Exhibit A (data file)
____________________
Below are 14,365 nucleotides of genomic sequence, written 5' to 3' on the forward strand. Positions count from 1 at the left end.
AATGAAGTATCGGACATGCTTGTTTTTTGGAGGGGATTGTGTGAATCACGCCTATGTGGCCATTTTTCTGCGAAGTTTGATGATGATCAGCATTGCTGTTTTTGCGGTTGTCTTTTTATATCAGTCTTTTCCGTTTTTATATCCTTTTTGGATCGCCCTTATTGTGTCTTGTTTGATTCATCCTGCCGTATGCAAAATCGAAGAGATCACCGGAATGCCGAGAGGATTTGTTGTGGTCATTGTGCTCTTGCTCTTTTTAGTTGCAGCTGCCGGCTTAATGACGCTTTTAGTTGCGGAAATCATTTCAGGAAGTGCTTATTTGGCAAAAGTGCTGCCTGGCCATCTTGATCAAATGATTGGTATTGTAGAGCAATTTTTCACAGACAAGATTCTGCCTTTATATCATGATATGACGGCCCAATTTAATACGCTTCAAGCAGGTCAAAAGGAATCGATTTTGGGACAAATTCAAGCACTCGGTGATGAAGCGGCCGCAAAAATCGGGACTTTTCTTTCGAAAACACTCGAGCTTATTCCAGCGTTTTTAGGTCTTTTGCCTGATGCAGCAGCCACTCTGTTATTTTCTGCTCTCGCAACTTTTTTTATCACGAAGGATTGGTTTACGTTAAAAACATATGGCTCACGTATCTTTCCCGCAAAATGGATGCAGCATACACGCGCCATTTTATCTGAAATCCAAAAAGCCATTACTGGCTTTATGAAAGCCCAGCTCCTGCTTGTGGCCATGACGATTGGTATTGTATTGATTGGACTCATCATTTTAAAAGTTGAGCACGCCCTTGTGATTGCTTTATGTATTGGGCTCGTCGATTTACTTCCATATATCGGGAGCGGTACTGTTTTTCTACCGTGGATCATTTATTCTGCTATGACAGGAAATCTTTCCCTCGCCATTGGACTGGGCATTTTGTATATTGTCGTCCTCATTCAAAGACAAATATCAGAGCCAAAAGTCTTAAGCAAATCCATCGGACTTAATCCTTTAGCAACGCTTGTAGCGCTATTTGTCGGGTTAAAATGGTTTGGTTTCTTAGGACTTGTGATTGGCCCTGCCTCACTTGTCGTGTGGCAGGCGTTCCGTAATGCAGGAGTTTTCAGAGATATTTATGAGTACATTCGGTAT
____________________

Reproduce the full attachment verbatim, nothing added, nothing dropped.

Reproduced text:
Below are 14,365 nucleotides of genomic sequence, written 5' to 3' on the forward strand. Positions count from 1 at the left end.
AATGAAGTATCGGACATGCTTGTTTTTTGGAGGGGATTGTGTGAATCACGCCTATGTGGCCATTTTTCTGCGAAGTTTGATGATGATCAGCATTGCTGTTTTTGCGGTTGTCTTTTTATATCAGTCTTTTCCGTTTTTATATCCTTTTTGGATCGCCCTTATTGTGTCTTGTTTGATTCATCCTGCCGTATGCAAAATCGAAGAGATCACCGGAATGCCGAGAGGATTTGTTGTGGTCATTGTGCTCTTGCTCTTTTTAGTTGCAGCTGCCGGCTTAATGACGCTTTTAGTTGCGGAAATCATTTCAGGAAGTGCTTATTTGGCAAAAGTGCTGCCTGGCCATCTTGATCAAATGATTGGTATTGTAGAGCAATTTTTCACAGACAAGATTCTGCCTTTATATCATGATATGACGGCCCAATTTAATACGCTTCAAGCAGGTCAAAAGGAATCGATTTTGGGACAAATTCAAGCACTCGGTGATGAAGCGGCCGCAAAAATCGGGACTTTTCTTTCGAAAACACTCGAGCTTATTCCAGCGTTTTTAGGTCTTTTGCCTGATGCAGCAGCCACTCTGTTATTTTCTGCTCTCGCAACTTTTTTTATCACGAAGGATTGGTTTACGTTAAAAACATATGGCTCACGTATCTTTCCCGCAAAATGGATGCAGCATACACGCGCCATTTTATCTGAAATCCAAAAAGCCATTACTGGCTTTATGAAAGCCCAGCTCCTGCTTGTGGCCATGACGATTGGTATTGTATTGATTGGACTCATCATTTTAAAAGTTGAGCACGCCCTTGTGATTGCTTTATGTATTGGGCTCGTCGATTTACTTCCATATATCGGGAGCGGTACTGTTTTTCTACCGTGGATCATTTATTCTGCTATGACAGGAAATCTTTCCCTCGCCATTGGACTGGGCATTTTGTATATTGTCGTCCTCATTCAAAGACAAATATCAGAGCCAAAAGTCTTAAGCAAATCCATCGGACTTAATCCTTTAGCAACGCTTGTAGCGCTATTTGTCGGGTTAAAATGGTTTGGTTTCTTAGGACTTGTGATTGGCCCTGCCTCACTTGTCGTGTGGCAGGCGTTCCGTAATGCAGGAGTTTTCAGAGATATTTATGAGTACATTCGGTAT